Exploring multimorbidity in UK Biobank ? patterns of illness reporting and effects of comorbidity and multimorbidity on health outcomes
Our aim is to determine the extent and patterns of morbidity reporting and treatment use, and to investigate the impact of comorbidity, multimorbidity and polypharmacy on healthcare outcomes. We will also investigate prognostic factors and the specific impact of having chronic pain and/or depression on individuals with chronic illness. Research questions include but are not limited to:
- What are the patterns of morbidity reporting?
- What are the patterns of polypharmacy reporting among people with co/multimorbidity?
- What are health related outcomes of people with co/multimorbidity and do these vary by combination of conditions, e.g. pain and depression?
This research will investigate reporting of chronic illness, including heart disease, stroke, arthritis, osteoporosis, and depression, all of which are priorities for UK Biobank; and examine treatment, including polypharmacy, and outcomes for people with multiple conditions, taking into account sociodemographic and other factors. We will examine casual pathways and prognostic factors and this will allow us to gain a better understanding of multimorbidity and to consider potential management and treatment approaches for individuals with multimorbidity. The proposed research therefore aims to promote improved understanding and treatment of a wide range of illnesses. Initial statistical models will utilise assessment centre data to determine patterns of morbidity reporting and relationships with sociodemographic, lifestyle and other factors. We intend to use assay data to determine relationships between chronic illness reporting and biomarkers. Medications will be examined to determine the treatment burden that individuals with multiple conditions experience. Subsequent analysis will build on this initial work and allow investigation of the relationship over time between chronic illness and health-related outcomes using hospitalisation, primary care, and mortality data, taking into account other factors measured at the assessment centre, which may also affect these relationships. We require the full cohort for this research as information on medical conditions was gathered from all participants. This will allow the identification of morbidity groups, including a comparison group (1 or no long-term conditions).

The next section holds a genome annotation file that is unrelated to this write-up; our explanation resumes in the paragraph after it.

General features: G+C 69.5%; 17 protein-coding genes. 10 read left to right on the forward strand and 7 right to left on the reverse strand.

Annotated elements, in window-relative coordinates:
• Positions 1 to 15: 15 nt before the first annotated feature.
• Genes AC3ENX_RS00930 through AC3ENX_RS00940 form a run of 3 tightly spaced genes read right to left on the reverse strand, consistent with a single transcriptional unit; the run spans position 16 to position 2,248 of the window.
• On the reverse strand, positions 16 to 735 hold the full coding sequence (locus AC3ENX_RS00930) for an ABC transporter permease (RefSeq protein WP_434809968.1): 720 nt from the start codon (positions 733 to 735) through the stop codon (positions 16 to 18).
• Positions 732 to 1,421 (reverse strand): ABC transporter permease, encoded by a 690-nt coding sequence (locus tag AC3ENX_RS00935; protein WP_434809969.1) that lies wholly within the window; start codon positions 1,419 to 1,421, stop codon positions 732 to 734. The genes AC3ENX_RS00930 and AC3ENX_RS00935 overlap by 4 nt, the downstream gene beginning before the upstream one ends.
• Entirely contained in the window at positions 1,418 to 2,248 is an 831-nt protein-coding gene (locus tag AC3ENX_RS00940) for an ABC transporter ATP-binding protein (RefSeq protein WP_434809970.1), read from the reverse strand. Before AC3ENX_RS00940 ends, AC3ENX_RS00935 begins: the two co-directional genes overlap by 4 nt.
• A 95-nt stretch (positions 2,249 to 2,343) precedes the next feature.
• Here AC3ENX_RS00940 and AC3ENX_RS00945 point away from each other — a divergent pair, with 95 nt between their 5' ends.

|Lead investigator:||Dr Barbara Nicholl|
|Lead institution:||University of Glasgow|